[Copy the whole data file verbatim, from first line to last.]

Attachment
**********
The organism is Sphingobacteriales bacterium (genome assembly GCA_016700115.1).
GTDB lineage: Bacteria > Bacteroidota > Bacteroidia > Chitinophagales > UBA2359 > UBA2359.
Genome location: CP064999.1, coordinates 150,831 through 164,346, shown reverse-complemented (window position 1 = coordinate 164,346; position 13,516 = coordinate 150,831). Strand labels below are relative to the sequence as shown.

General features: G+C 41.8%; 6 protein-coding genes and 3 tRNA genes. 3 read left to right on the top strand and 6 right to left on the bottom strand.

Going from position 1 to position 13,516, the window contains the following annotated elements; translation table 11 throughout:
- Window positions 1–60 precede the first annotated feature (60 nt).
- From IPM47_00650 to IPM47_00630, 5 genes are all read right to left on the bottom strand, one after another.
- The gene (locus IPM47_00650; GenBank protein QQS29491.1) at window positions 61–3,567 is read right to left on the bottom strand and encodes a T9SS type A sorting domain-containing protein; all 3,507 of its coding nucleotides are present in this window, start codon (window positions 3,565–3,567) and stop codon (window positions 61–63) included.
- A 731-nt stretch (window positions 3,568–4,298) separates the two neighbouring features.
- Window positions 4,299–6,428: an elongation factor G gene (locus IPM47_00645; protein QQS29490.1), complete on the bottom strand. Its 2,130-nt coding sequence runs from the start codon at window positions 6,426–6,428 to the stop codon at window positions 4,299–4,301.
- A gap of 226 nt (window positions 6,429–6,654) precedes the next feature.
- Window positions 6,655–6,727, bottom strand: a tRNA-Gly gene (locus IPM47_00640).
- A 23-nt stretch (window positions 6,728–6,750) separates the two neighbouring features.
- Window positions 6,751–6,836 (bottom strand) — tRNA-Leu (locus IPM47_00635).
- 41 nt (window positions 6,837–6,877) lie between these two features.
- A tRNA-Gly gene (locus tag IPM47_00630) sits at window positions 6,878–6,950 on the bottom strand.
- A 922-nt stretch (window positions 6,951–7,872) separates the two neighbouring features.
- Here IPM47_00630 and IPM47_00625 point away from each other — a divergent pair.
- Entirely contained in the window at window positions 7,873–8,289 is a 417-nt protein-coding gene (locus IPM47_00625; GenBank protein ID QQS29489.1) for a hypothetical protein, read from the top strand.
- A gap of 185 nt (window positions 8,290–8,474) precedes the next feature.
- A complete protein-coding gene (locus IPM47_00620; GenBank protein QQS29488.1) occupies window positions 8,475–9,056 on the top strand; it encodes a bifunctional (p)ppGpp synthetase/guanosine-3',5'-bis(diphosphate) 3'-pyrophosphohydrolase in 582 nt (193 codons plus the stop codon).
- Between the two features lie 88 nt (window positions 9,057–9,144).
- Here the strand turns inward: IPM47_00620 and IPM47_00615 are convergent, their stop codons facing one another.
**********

The organism is Sphingobacteriales bacterium (genome assembly GCA_016700115.1).
GTDB lineage: Bacteria > Bacteroidota > Bacteroidia > Chitinophagales > UBA2359 > UBA2359.
Genome location: CP064999.1, coordinates 150,831 through 164,346, shown reverse-complemented (window position 1 = coordinate 164,346; position 13,516 = coordinate 150,831). Strand labels below are relative to the sequence as shown.

General features: G+C 41.8%; 6 protein-coding genes and 3 tRNA genes. 3 read left to right on the top strand and 6 right to left on the bottom strand.

Going from position 1 to position 13,516, the window contains the following annotated elements; translation table 11 throughout:
- Window positions 1–60 precede the first annotated feature (60 nt).
- From IPM47_00650 to IPM47_00630, 5 genes are all read right to left on the bottom strand, one after another.
- The gene (locus IPM47_00650; GenBank protein QQS29491.1) at window positions 61–3,567 is read right to left on the bottom strand and encodes a T9SS type A sorting domain-containing protein; all 3,507 of its coding nucleotides are present in this window, start codon (window positions 3,565–3,567) and stop codon (window positions 61–63) included.
- A 731-nt stretch (window positions 3,568–4,298) separates the two neighbouring features.
- Window positions 4,299–6,428: an elongation factor G gene (locus IPM47_00645; protein QQS29490.1), complete on the bottom strand. Its 2,130-nt coding sequence runs from the start codon at window positions 6,426–6,428 to the stop codon at window positions 4,299–4,301.
- A gap of 226 nt (window positions 6,429–6,654) precedes the next feature.
- Window positions 6,655–6,727, bottom strand: a tRNA-Gly gene (locus IPM47_00640).
- A 23-nt stretch (window positions 6,728–6,750) separates the two neighbouring features.
- Window positions 6,751–6,836 (bottom strand) — tRNA-Leu (locus IPM47_00635).
- 41 nt (window positions 6,837–6,877) lie between these two features.
- A tRNA-Gly gene (locus tag IPM47_00630) sits at window positions 6,878–6,950 on the bottom strand.
- A 922-nt stretch (window positions 6,951–7,872) separates the two neighbouring features.
- Here IPM47_00630 and IPM47_00625 point away from each other — a divergent pair.
- Entirely contained in the window at window positions 7,873–8,289 is a 417-nt protein-coding gene (locus IPM47_00625; GenBank protein ID QQS29489.1) for a hypothetical protein, read from the top strand.
- A gap of 185 nt (window positions 8,290–8,474) precedes the next feature.
- A complete protein-coding gene (locus IPM47_00620; GenBank protein QQS29488.1) occupies window positions 8,475–9,056 on the top strand; it encodes a bifunctional (p)ppGpp synthetase/guanosine-3',5'-bis(diphosphate) 3'-pyrophosphohydrolase in 582 nt (193 codons plus the stop codon).
- Between the two features lie 88 nt (window positions 9,057–9,144).
- Here the strand turns inward: IPM47_00620 and IPM47_00615 are convergent, their stop codons facing one another.